Tuesday, April 23, 2013

Looking back

A friend asked me today how I was able to cope when I found out emma was diagnosed at only 4 years old. 4 years old is so young...so tiny...still too little to really be able to understand what was going on.

My first reaction was to reply with the old...ahhh...it was ok...we managed...I'm almost glad it happened when she was only 4 instead of having it happen when she was much older, because at 4, I still could be the one in charge of the food she ate...and I could still count on her following what I said when it came to this new life.

I didn't say that though. It seemed too......wrong...too nonchalant....like I was just brushing it off...and that's not my style. So I was honest. I told her that I honestly think that I was in shock for the first year. Sure, it got a tad bit easier as the days went by...and it became more of a routine...but for the most part, I think I was just in shock...numb to the reality of what was going on in front of my eyes. I didn't let myself think about it. I didn't let myself feel it. I didn't let myself scream or cry or get the anger and frustration out....because I was in shock....and I am stubborn...and I didn't want to let go...I held onto those daily tasks and used them to get by. I held onto the carb ratios and needles and finger pokes. I held onto them for dear life and found a sort of.....probably unhealthy....comfort in the tasks. I took it a moment at a time. I immersed myself in the routine and education.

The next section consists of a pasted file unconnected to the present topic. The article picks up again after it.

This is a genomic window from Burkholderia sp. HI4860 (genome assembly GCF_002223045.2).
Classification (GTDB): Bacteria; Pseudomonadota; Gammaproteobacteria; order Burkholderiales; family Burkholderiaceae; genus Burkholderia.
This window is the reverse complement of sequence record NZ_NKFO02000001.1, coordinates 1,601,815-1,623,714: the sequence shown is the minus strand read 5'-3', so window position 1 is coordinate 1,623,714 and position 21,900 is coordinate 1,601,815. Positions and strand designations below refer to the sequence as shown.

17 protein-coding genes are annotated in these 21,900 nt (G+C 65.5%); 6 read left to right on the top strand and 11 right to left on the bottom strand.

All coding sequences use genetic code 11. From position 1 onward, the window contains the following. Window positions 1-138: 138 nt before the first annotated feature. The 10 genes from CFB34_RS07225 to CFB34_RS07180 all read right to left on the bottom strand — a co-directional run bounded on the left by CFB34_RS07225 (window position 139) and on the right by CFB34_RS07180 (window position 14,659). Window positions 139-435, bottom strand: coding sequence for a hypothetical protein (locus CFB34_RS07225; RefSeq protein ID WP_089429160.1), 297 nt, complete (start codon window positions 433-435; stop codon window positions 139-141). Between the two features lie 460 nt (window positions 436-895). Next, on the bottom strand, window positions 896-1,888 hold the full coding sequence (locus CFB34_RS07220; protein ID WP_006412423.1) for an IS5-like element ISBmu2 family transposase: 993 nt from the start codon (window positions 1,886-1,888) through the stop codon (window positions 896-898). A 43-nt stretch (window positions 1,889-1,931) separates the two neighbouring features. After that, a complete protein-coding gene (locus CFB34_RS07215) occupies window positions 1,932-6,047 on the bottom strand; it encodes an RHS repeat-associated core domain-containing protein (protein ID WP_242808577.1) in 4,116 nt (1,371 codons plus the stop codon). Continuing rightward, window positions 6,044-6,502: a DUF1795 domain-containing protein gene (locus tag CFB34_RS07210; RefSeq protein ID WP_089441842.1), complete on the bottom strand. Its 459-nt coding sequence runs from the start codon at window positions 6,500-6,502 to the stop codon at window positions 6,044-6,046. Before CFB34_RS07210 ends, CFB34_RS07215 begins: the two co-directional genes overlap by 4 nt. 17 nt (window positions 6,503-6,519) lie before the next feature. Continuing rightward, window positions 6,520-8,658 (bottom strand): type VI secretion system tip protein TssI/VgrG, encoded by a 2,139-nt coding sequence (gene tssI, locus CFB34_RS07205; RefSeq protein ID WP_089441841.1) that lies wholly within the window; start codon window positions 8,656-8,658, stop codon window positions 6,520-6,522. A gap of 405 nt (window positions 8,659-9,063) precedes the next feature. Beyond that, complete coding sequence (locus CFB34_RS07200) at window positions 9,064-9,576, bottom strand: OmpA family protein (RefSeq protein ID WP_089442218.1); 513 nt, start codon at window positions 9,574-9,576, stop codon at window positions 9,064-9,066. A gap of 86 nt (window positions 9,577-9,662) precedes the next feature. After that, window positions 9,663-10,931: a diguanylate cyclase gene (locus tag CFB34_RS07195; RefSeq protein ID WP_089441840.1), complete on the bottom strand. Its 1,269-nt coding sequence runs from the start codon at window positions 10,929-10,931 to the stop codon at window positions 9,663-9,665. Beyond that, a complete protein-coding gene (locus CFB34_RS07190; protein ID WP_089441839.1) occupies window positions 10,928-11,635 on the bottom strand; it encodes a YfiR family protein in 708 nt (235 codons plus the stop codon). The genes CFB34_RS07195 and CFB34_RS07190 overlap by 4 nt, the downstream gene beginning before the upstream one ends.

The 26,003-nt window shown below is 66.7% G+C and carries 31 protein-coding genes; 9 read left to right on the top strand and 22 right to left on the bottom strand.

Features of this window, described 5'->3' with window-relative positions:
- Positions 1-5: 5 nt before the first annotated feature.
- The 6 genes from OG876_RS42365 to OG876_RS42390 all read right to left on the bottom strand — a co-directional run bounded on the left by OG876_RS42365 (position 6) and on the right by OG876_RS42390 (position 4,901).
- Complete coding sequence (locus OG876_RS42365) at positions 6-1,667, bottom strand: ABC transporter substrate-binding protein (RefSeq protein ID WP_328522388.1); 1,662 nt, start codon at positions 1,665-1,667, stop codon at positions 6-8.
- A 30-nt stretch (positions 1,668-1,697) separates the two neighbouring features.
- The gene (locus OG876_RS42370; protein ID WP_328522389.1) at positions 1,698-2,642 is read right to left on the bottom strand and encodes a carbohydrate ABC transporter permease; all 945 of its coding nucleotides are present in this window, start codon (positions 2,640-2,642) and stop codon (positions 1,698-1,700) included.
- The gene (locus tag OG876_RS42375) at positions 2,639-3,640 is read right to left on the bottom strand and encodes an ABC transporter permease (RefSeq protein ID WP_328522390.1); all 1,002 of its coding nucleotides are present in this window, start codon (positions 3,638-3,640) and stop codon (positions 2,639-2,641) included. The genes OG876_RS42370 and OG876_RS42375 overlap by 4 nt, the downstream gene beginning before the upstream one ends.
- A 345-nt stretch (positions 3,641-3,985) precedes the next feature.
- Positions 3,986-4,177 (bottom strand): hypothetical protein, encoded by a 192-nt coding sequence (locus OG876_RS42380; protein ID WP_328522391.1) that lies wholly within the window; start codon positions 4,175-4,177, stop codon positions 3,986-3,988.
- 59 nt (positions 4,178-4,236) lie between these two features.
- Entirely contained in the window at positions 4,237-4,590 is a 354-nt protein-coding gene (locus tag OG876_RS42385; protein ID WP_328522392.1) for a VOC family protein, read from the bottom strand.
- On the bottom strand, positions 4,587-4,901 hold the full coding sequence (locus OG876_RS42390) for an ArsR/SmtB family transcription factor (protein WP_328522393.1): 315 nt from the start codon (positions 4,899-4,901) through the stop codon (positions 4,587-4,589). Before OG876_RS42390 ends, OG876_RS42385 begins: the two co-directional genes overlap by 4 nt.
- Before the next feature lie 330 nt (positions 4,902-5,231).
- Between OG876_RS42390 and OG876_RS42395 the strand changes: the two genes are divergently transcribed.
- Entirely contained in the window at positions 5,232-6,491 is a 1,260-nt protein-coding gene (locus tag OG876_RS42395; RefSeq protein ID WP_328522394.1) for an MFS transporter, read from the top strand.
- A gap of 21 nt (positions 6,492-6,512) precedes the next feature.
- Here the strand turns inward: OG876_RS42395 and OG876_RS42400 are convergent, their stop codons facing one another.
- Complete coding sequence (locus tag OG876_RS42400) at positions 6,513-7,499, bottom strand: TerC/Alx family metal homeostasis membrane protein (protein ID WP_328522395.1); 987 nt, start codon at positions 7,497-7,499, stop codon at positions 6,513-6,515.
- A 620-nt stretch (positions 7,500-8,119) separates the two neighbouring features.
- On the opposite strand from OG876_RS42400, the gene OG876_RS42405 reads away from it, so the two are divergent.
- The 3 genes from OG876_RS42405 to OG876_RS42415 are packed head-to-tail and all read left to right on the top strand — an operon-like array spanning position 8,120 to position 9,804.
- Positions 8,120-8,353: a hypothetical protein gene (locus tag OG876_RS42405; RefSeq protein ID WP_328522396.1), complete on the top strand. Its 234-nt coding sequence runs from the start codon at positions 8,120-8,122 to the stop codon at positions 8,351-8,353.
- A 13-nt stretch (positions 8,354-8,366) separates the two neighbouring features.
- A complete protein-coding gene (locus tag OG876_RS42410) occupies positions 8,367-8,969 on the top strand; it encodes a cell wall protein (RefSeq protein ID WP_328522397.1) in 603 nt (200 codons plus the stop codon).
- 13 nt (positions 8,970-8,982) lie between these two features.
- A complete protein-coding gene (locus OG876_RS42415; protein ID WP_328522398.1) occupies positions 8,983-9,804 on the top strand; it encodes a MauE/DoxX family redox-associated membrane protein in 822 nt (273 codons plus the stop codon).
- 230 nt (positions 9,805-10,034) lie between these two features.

It took Emma about a month to give up the fight and accept this as her new life. She used to scream and thrash about and cry and hate every single second of injection time. It killed me inside a little bit every single time.....and I had to do this to her at least 4 times a day....every...single...day. I think when that first month was over....and I saw her lose that fight and that stubbornness....it hardened me....it changed me....it broke my heart in two. Yes, it made my days easier and the injections easier....but to not see her fight anymore and to see her just accept it....ahhh....it hurt....it hurt more than the day she was diagnosed honestly.

So, I held onto the routine. I despise math...and I found a sense of comfort in the calculations and the numbers. I found comfort in seeking out the patterns. I found comfort in the routine. I think she found comfort in the routine as well. Yes, when I caught sight of the bruises from injections on her little round 4 year old belly....it took my breath away. Yes, when I taught her how to check her own blood sugar.....it felt like a red hot poker right through my heart. On the inside, I was screaming NOOOOOO THIS IS WRONG!! THIS ISN'T NORMAL!!! THIS IS NOT SOMETHING A MOMMY SHOULD HAVE TO TEACH HER 4 YEAR OLD CHILD!!
....but on the outside....I was smiling with pride at how she had adapted and accepted and at how she had a never ending desire to learn. Maybe that was HER way of coping....maybe it was the only way her little 4 year old self could make any sense of it all.

When I look back on those early days, I feel the heartache just as strongly as I did then...but I also feel a sense of pride...and accomplishment...and fierce love. We have changed so much in the past 5 years....and yet deep down inside....way deep down....in that special place inside my heart that I protect with unrivalled intensity.....we are still the same...we are still Mommy and daughter. I won't ever let diabetes take that away.


  1. Wow! Great post!! I can still remember the feeling of being numb and being on the egde of a breakdown that entire first year. Everyone could see it. Phew... glad thats not the norm anymore.

  2. that past paragraph gave me chills!

    it's hard to go back to those early days, to be that raw and honest. but it's important for us to not make light all the time, so people can truly understand the magnitude and scope of this blasted disease!